How Japanese Americans Built a ‘Useful American Life with All Possible Speed’ in 1940s Chicago

Incarcerated on the West Coast by the U.S. Government, Thousands Were Then Given ‘Work Leave’ to Resettle in the Midwest

In March 1943, Kaye Kimura left the “Manzanar War Relocation Center” in California and boarded the same train that had brought her there in 1942, when President Franklin D. Roosevelt had sent 120,000 Japanese Americans to wartime prisons.

During her first trip on the train, Kimura had ridden with the windows closed and the shades down, by order of the military. This time, as a parolee and not a prisoner, she was allowed to gaze at the world beyond.

Kimura, just 28 years old, was headed to Chicago with urgent …

The West Virginia Hotel Workers Who Ironed the Sheets of Their Enemies | Zocalo Public Square • Arizona State University • Smithsonian

The West Virginia Hotel Workers Who Ironed the Sheets of Their Enemies

After World War II Broke Out, Hundreds of Axis Diplomats Were Detained in America’s Rural Luxury Resorts

In the 1930s, as the drumbeats of war in Europe and the Far East grew louder, Americans maintained their workaday lives and strived for business as usual—as did their employers. …

The World War II “Wonder Drug” That Never Left Japan | Zocalo Public Square • Arizona State University • Smithsonian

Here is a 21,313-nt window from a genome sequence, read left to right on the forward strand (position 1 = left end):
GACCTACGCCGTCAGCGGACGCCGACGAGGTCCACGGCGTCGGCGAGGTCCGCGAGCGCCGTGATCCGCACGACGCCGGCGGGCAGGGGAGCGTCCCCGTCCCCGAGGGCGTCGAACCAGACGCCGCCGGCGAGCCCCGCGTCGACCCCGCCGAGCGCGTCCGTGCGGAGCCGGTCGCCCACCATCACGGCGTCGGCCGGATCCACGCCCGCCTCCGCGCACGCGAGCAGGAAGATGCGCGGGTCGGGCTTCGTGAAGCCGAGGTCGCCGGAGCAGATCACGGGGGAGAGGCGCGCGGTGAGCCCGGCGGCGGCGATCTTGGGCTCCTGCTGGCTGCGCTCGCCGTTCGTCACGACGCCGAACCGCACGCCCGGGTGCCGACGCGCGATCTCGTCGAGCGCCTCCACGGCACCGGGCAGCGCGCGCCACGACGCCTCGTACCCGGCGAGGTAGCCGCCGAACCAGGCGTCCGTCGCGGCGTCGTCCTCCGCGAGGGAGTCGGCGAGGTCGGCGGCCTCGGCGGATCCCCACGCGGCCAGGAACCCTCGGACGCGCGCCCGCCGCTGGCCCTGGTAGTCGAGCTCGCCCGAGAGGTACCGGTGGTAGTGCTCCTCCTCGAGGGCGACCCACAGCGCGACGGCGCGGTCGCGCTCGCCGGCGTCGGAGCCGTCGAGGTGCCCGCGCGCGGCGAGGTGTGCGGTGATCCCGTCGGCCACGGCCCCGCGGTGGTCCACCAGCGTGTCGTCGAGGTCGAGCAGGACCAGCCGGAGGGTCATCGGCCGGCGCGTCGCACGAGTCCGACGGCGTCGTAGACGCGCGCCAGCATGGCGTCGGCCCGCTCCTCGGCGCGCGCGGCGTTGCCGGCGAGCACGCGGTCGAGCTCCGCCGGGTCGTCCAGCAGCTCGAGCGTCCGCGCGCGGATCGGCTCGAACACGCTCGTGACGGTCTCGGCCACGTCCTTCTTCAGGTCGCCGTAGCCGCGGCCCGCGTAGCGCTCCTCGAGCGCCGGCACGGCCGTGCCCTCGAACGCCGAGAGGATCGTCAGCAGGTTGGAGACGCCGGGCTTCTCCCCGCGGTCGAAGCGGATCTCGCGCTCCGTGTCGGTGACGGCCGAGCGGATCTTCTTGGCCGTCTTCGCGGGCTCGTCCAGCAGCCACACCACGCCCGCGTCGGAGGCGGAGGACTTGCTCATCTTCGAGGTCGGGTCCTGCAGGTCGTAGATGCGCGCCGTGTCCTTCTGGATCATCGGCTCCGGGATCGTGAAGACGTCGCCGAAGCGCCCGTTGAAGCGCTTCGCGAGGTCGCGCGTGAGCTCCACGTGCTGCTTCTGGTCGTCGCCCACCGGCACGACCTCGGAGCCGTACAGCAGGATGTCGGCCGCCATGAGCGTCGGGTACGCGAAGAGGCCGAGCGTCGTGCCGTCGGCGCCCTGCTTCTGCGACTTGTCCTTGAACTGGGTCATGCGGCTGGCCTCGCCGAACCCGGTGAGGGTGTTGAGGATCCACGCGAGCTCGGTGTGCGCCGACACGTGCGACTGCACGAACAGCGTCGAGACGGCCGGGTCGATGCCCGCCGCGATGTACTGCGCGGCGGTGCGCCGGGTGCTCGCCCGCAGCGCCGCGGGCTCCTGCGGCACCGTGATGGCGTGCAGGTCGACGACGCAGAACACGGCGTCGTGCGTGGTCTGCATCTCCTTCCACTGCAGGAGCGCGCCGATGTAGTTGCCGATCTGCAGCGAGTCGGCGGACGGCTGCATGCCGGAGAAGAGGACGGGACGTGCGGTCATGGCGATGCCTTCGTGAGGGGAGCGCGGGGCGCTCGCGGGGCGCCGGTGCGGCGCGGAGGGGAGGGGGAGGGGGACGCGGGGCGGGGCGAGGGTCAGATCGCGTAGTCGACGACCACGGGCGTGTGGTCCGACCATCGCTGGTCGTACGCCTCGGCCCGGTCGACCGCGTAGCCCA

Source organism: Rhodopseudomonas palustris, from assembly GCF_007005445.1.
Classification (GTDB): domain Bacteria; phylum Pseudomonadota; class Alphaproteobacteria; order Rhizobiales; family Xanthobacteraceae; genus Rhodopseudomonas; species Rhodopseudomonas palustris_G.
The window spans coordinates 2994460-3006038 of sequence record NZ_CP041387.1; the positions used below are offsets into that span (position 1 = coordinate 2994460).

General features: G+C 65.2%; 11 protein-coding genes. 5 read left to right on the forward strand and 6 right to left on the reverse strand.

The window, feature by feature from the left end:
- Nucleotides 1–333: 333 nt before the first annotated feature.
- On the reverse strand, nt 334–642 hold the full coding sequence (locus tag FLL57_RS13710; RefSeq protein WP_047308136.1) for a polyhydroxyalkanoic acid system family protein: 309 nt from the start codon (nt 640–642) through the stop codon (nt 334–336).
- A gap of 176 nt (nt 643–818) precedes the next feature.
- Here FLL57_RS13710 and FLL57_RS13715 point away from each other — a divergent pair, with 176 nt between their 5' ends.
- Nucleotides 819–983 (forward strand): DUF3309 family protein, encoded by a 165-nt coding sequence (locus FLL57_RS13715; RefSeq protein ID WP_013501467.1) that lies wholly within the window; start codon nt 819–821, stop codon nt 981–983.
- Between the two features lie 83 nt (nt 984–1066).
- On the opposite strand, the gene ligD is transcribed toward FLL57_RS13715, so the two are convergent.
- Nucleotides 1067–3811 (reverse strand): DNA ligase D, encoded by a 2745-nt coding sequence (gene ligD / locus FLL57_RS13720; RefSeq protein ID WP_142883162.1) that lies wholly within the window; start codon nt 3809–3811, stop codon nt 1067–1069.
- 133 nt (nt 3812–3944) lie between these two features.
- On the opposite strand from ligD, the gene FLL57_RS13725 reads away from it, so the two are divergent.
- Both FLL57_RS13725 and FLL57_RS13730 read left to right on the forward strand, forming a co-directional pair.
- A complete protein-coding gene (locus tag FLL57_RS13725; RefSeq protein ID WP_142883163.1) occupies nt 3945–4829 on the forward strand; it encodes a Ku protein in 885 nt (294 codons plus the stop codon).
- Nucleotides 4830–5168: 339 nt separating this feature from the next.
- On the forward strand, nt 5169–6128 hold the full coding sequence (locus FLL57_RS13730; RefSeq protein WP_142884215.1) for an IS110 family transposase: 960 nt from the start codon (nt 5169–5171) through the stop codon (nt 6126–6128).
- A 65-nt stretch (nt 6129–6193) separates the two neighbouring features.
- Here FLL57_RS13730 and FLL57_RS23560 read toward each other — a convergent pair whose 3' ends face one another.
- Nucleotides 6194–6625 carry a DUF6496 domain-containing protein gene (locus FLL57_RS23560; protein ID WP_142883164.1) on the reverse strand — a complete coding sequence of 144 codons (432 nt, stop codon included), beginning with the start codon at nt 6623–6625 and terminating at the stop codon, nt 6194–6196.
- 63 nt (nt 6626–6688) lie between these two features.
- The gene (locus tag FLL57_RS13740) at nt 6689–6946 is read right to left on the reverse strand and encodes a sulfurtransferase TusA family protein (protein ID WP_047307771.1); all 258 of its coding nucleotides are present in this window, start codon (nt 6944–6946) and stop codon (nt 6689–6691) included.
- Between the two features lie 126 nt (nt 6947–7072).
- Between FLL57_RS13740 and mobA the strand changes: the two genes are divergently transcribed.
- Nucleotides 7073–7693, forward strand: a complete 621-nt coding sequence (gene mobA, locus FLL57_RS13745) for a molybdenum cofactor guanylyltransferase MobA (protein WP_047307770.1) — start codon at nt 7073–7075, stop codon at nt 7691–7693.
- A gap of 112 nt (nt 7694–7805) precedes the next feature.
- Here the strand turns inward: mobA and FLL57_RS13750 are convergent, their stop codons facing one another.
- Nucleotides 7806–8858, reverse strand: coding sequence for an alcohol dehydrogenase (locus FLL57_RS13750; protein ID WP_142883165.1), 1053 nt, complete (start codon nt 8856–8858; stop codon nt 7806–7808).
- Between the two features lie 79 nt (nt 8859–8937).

The World War II “Wonder Drug” That Never Left Japan

For Workers and Soldiers, Taking Methamphetamine Was a Patriotic Duty That Hooked a Generation

Amphetamines, the quintessential drug of the modern industrial age, arrived relatively late in the history of mind-altering substances—commercialized just in time for mass consumption during World War II. In fact, …

Why Are So Many Eastern Europeans Suddenly Celebrating Nazi Collaborators?

New National Mythologies Rely on ‘Heroes’ That Help Downplay the Holocaust

When is a hero not really a hero? When a country resurrects a tainted figure to serve the needs of a new national mythology. Consider the case of Latvian national …

The Black Women Soldiers Who Demanded Opportunities

During World War II, Four African Americans at Fort Devens, Massachusetts Went on Strike to Do Skilled Jobs Instead of ‘Maid Work’

In late 1944, four African-American women—Mary Green, Anna Morrison, Johnnie Murphy and Alice Young—enlisted in the Women’s Army Corps, or WAC, the newly established military branch for women. All …

Portraits of Loyalty

Shane Sato Depicts Japanese-American Veterans Who Fought for the Country That Imprisoned Their Friends and Families

Growing up as a Japanese American in a Los Angeles suburb, Shane Sato says, he felt “safe and comfortable” and had little, if any, experience with racism or prejudice. Only …